The biomechanics of pitching are often addressed at the elite level, with the goal of improving performance and possibly decreasing joint stresses. Interest has been shown recently in studying biomechanics in youth baseball in order to understand the possible relationship between pitching mechanics and joint stress. Aguinaldo et al38 recently evaluated pitching biomechanics and humeral internal rotation torque across different levels of baseball pitchers (youth, high school, collegiate, professional) using a motion analysis system. The key parameter that differed between the various levels of pitchers was the timing of trunk rotation. Compared with lessskilled pitchers, the higher-level pitchers showed delayed trunk rotation within a given pitch cycle. The professional pitchers in the study also pitched with less humeral internal rotation torque than did the collegiate pitchers. This lends credence to the idea that early rotation of the torso (“opening up early”) is inefficient and may be harmful. It is possible that initiating trunk rotation before the humerus and scapula are properly positioned can result in excessive horizontal abduction or hyperangulation (Figure 5). As our understanding of pitching biomechanics improves, we may be able to help developing throwers learn to pitch with less risk to the shoulder and elbow.

Figure 5
Figure 5:
Delayed versus early trunk rotation. A, Delayed trunk rotation as the stride foot makes contact. B, Early trunk rotation, which is more common in pitchers with less experience.

The process of injury in both adult and youth pitchers typically occurs over time; thus, early recognition is the key to preventing permanent damage. Immediate cessation from throwing prevents further tissue injury and decreases demand on the compensatory stabilizers of the joint (periscapular and rotator cuff muscles in the shoulder, flexor-pronator muscles in the elbow). Highly competitive youth baseball and high school baseball players often are exposed to tremendous pressure to perform despite injury. Petty et al37 reported a 74% success rate for UCL reconstruction in high school baseball players. They noted that the predominant risk factor for pitchers requiring surgery was overuse (year-round, seasonal, or event overuse) and that only 52% of these pitchers felt that their coaches were careful about preventing throwing injuries. We have observed a general trend in the patient population of younger throwers and their parents pursuing surgical treatment for preventable overuse injuries. We reserve surgery in the young athlete for conditions that have or are known to fail under nonsurgical treatment. In our opinion, the desire for a skeletally immature thrower to return to competition does not warrant the risk of physeal damage that comes with UCL reconstruction.

Preventing injury in the adult thrower begins with rest, followed by a rehabilitation program that addresses global functional deficits (eg, core stability, lower extremity strength, flexibility). Scapular stabilization, rotator cuff strengthening, and normalization of glenohumeral total arc of motion through posterior shoulder stretching is critical to throwers with symptomatic labral and rotator cuff pathology.18 Antiinflammatory medications can be coupled with rest and physical therapy to decrease inflammation in the injured shoulder or elbow. Improving strength and endurance of the flexor-pronator muscles, particularly the flexor carpi ulnaris, is important for secondary stabilization of the elbow to prevent and rehabilitate valgus instability.35 Once pain and inflammation have subsided and the clinical examination has returned to baseline, an interval throwing program can be started in conjunction with continued rehabilitation.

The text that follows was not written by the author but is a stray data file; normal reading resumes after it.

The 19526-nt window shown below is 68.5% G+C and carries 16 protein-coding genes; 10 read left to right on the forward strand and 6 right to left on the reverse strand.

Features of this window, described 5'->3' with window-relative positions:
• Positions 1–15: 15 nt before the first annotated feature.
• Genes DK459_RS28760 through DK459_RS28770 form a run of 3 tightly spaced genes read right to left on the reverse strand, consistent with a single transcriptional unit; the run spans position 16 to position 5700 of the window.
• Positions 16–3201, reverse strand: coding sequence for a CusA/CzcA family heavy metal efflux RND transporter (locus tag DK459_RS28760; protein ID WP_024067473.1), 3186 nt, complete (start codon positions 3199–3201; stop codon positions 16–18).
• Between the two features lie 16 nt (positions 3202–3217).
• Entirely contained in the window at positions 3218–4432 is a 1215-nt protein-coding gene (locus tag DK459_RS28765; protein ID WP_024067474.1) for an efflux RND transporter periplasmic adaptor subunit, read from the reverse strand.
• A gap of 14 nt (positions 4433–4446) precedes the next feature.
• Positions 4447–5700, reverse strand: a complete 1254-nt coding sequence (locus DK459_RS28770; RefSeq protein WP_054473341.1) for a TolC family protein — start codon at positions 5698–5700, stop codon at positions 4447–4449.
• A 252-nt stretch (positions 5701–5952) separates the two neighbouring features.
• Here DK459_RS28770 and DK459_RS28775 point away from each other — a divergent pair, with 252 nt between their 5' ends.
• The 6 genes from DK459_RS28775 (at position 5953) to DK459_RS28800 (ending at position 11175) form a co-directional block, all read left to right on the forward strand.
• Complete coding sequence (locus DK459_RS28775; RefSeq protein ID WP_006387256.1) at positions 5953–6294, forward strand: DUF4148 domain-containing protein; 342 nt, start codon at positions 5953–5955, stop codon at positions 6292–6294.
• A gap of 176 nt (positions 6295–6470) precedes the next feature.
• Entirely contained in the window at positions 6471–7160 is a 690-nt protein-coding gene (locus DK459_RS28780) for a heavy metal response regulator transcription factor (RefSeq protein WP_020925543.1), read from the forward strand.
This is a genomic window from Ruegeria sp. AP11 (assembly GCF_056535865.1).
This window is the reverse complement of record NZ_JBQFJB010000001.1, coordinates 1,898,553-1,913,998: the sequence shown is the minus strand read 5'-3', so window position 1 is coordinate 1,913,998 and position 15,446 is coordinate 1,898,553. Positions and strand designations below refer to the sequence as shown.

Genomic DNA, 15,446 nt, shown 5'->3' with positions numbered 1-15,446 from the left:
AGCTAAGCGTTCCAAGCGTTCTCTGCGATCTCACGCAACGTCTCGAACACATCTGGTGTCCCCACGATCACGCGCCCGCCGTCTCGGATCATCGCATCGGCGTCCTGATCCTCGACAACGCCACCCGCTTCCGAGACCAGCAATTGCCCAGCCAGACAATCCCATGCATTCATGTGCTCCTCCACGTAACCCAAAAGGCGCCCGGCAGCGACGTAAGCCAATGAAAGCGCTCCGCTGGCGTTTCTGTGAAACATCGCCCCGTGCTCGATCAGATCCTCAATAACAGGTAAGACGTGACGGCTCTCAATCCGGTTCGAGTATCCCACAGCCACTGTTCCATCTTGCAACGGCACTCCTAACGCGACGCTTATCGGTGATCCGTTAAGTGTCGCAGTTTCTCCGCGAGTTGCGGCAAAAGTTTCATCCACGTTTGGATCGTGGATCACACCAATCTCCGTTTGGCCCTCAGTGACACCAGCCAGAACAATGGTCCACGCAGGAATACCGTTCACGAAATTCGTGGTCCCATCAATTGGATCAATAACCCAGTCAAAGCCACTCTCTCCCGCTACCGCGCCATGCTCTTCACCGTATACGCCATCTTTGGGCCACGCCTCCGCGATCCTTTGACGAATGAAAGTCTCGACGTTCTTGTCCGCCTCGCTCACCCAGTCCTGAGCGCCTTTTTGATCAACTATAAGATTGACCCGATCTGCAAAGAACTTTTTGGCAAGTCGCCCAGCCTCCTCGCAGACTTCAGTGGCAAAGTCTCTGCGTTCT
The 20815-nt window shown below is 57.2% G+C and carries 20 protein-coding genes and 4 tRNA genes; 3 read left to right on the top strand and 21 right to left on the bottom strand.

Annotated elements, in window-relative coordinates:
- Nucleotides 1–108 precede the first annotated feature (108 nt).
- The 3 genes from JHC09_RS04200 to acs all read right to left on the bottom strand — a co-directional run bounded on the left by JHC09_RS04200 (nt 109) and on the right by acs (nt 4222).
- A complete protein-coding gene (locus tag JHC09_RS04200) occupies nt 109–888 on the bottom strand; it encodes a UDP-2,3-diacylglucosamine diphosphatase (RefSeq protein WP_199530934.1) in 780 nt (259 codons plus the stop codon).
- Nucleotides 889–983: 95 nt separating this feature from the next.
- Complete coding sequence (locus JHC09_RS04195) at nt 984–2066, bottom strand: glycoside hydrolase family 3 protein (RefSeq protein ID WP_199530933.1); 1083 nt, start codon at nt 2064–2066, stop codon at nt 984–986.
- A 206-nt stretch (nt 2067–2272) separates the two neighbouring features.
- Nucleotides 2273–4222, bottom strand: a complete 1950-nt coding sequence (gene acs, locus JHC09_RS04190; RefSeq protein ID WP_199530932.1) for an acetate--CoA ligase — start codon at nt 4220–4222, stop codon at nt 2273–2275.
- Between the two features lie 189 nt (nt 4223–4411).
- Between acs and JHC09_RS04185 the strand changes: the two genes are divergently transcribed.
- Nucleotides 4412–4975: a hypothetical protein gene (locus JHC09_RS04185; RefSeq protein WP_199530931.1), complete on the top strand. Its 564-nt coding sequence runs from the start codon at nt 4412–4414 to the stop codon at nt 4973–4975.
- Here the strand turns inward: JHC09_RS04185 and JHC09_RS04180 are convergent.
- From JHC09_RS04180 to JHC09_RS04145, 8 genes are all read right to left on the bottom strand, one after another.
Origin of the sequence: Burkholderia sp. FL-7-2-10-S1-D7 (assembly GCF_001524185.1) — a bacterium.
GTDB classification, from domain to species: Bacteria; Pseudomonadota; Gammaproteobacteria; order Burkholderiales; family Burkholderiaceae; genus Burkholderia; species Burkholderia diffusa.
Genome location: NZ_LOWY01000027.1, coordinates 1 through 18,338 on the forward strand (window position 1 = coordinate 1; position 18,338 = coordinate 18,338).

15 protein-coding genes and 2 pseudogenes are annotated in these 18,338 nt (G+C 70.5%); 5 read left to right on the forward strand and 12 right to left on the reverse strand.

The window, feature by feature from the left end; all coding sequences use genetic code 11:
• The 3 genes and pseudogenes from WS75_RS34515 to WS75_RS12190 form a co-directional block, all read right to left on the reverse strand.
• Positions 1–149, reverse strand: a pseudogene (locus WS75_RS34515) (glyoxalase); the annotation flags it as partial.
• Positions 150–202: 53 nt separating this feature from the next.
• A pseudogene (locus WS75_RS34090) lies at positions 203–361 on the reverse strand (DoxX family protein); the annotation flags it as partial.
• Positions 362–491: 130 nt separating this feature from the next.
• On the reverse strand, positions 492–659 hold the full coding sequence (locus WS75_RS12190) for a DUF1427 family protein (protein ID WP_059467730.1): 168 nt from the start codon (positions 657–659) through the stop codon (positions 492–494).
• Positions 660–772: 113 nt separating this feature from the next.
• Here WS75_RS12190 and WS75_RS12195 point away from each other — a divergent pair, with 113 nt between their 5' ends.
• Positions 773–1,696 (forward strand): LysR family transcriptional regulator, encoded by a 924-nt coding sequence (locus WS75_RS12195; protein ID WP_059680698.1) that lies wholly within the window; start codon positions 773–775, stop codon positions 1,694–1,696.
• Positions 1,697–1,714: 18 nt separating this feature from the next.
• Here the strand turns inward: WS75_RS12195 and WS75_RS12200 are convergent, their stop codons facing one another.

The overhead throwing motion imparts significant biomechanical stress on the upper extremity. This repetitive joint stress alters the anatomic development of the upper extremity in young athletes. Adaptive changes and asymptomatic pathology in the shoulder and elbow progress to disabling injury when overuse exceeds the body's ability to compensate. The exact mechanism of injury is not fully understood, but it is currently thought to result from the athlete's inability to properly coordinate joint articulation during the extremes of the pitching motion. Injury prevention begins with avoiding overuse, particularly in the young thrower. To minimize stress on the shoulder and elbow joints, athletes should improve core muscle strength and scapulothoracic conditioning, maintain glenohumeral motion, and refine their pitching biomechanics.

Additional Resources

Recently published: Advanced Reconstruction: Elbow, edited by Ken Yamaguchi, MD, Shawn O'Driscoll, MD, Graham King, MD, and Michael McKee, MD:

Advanced Reconstruction: Shoulder, edited by Joseph D. Zuckerman, MD:

Related clinical topics article available onOrthopaedic Knowledge Online: “Elbow Valgus Instability in Throwing Athletes,” by Christopher S. Ahmad, MD, and Neal S. ElAttrache, MD:

CME Course: Boomeritis: Musculoskeletal Care of the Mature Athlete. Course Director, Richard Hawkins, MD. April 20 to 22, 2007, Hilton Head Island, SC:


The authors would like to thank Morri Mohr for the original illustrations in this article.


Evidence-based Medicine: References represent level III/IV case-control studies and level V expert opinion. References 10, 15, 16, and 25 represent comparative clinical and radiographic studies; however, there are no level I/II prospective, randomized studies on this subject.

Citation numbers printed in bold type indicate references published within the past 5 years.

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© 2007 by American Academy of Orthopaedic Surgeons